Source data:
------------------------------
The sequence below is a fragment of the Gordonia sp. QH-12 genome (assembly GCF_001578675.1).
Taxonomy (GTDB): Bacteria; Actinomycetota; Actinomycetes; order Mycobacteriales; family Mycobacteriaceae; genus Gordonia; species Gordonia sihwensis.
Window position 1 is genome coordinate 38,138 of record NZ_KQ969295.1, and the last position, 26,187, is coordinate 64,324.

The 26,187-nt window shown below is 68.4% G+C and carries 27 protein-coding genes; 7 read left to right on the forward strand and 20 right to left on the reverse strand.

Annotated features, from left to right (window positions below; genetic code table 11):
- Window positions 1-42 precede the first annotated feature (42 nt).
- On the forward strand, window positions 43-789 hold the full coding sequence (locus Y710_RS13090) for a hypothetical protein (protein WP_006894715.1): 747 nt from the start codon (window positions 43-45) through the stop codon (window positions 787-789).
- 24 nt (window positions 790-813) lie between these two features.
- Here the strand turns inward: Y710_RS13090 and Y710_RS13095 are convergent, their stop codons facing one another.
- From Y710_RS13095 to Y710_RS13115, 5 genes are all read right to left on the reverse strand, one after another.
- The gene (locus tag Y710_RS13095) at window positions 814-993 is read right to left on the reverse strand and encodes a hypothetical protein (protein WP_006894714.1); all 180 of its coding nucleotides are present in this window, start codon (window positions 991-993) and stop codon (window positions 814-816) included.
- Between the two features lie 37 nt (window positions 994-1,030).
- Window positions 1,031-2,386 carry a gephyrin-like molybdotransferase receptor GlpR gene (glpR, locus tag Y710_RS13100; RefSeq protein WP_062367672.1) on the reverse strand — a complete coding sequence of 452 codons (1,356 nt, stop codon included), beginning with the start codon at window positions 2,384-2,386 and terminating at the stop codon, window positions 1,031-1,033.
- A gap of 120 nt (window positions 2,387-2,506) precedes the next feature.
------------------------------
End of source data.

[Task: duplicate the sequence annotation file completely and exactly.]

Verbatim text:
The sequence below is a fragment of the Gordonia sp. QH-12 genome (assembly GCF_001578675.1).
Taxonomy (GTDB): Bacteria; Actinomycetota; Actinomycetes; order Mycobacteriales; family Mycobacteriaceae; genus Gordonia; species Gordonia sihwensis.
Window position 1 is genome coordinate 38,138 of record NZ_KQ969295.1, and the last position, 26,187, is coordinate 64,324.

The 26,187-nt window shown below is 68.4% G+C and carries 27 protein-coding genes; 7 read left to right on the forward strand and 20 right to left on the reverse strand.

Annotated features, from left to right (window positions below; genetic code table 11):
- Window positions 1-42 precede the first annotated feature (42 nt).
- On the forward strand, window positions 43-789 hold the full coding sequence (locus Y710_RS13090) for a hypothetical protein (protein WP_006894715.1): 747 nt from the start codon (window positions 43-45) through the stop codon (window positions 787-789).
- 24 nt (window positions 790-813) lie between these two features.
- Here the strand turns inward: Y710_RS13090 and Y710_RS13095 are convergent, their stop codons facing one another.
- From Y710_RS13095 to Y710_RS13115, 5 genes are all read right to left on the reverse strand, one after another.
- The gene (locus tag Y710_RS13095) at window positions 814-993 is read right to left on the reverse strand and encodes a hypothetical protein (protein WP_006894714.1); all 180 of its coding nucleotides are present in this window, start codon (window positions 991-993) and stop codon (window positions 814-816) included.
- Between the two features lie 37 nt (window positions 994-1,030).
- Window positions 1,031-2,386 carry a gephyrin-like molybdotransferase receptor GlpR gene (glpR, locus tag Y710_RS13100; RefSeq protein WP_062367672.1) on the reverse strand — a complete coding sequence of 452 codons (1,356 nt, stop codon included), beginning with the start codon at window positions 2,384-2,386 and terminating at the stop codon, window positions 1,031-1,033.
- A gap of 120 nt (window positions 2,387-2,506) precedes the next feature.